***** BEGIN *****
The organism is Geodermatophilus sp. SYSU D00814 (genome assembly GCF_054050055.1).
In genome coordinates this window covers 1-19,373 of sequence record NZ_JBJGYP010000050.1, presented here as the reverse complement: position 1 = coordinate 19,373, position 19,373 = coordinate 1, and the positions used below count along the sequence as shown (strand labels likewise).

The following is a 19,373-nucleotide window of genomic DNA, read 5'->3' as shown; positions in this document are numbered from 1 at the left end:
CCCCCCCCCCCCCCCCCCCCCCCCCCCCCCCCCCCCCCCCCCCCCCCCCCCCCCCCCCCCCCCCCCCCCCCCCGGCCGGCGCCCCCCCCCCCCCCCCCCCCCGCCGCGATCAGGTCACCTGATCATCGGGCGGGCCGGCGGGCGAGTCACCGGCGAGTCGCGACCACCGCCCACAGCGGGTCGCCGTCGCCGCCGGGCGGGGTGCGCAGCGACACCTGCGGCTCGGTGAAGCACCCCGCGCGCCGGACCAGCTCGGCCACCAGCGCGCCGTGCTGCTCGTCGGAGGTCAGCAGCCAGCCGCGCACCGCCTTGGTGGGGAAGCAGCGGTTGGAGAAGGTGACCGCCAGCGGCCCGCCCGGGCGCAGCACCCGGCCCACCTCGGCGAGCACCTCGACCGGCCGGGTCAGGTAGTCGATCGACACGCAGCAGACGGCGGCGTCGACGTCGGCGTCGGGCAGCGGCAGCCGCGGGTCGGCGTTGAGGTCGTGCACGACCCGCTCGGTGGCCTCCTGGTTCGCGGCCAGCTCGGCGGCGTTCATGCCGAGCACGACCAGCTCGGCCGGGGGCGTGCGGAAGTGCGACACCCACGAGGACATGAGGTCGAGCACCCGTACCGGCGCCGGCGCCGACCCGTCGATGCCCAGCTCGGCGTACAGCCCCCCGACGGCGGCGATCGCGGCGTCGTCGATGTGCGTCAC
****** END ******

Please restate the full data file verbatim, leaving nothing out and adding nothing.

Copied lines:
The organism is Geodermatophilus sp. SYSU D00814 (genome assembly GCF_054050055.1).
In genome coordinates this window covers 1-19,373 of sequence record NZ_JBJGYP010000050.1, presented here as the reverse complement: position 1 = coordinate 19,373, position 19,373 = coordinate 1, and the positions used below count along the sequence as shown (strand labels likewise).

The following is a 19,373-nucleotide window of genomic DNA, read 5'->3' as shown; positions in this document are numbered from 1 at the left end:
CCCCCCCCCCCCCCCCCCCCCCCCCCCCCCCCCCCCCCCCCCCCCCCCCCCCCCCCCCCCCCCCCCCCCCCCCGGCCGGCGCCCCCCCCCCCCCCCCCCCCCGCCGCGATCAGGTCACCTGATCATCGGGCGGGCCGGCGGGCGAGTCACCGGCGAGTCGCGACCACCGCCCACAGCGGGTCGCCGTCGCCGCCGGGCGGGGTGCGCAGCGACACCTGCGGCTCGGTGAAGCACCCCGCGCGCCGGACCAGCTCGGCCACCAGCGCGCCGTGCTGCTCGTCGGAGGTCAGCAGCCAGCCGCGCACCGCCTTGGTGGGGAAGCAGCGGTTGGAGAAGGTGACCGCCAGCGGCCCGCCCGGGCGCAGCACCCGGCCCACCTCGGCGAGCACCTCGACCGGCCGGGTCAGGTAGTCGATCGACACGCAGCAGACGGCGGCGTCGACGTCGGCGTCGGGCAGCGGCAGCCGCGGGTCGGCGTTGAGGTCGTGCACGACCCGCTCGGTGGCCTCCTGGTTCGCGGCCAGCTCGGCGGCGTTCATGCCGAGCACGACCAGCTCGGCCGGGGGCGTGCGGAAGTGCGACACCCACGAGGACATGAGGTCGAGCACCCGTACCGGCGCCGGCGCCGACCCGTCGATGCCCAGCTCGGCGTACAGCCCCCCGACGGCGGCGATCGCGGCGTCGTCGATGTGCGTCAC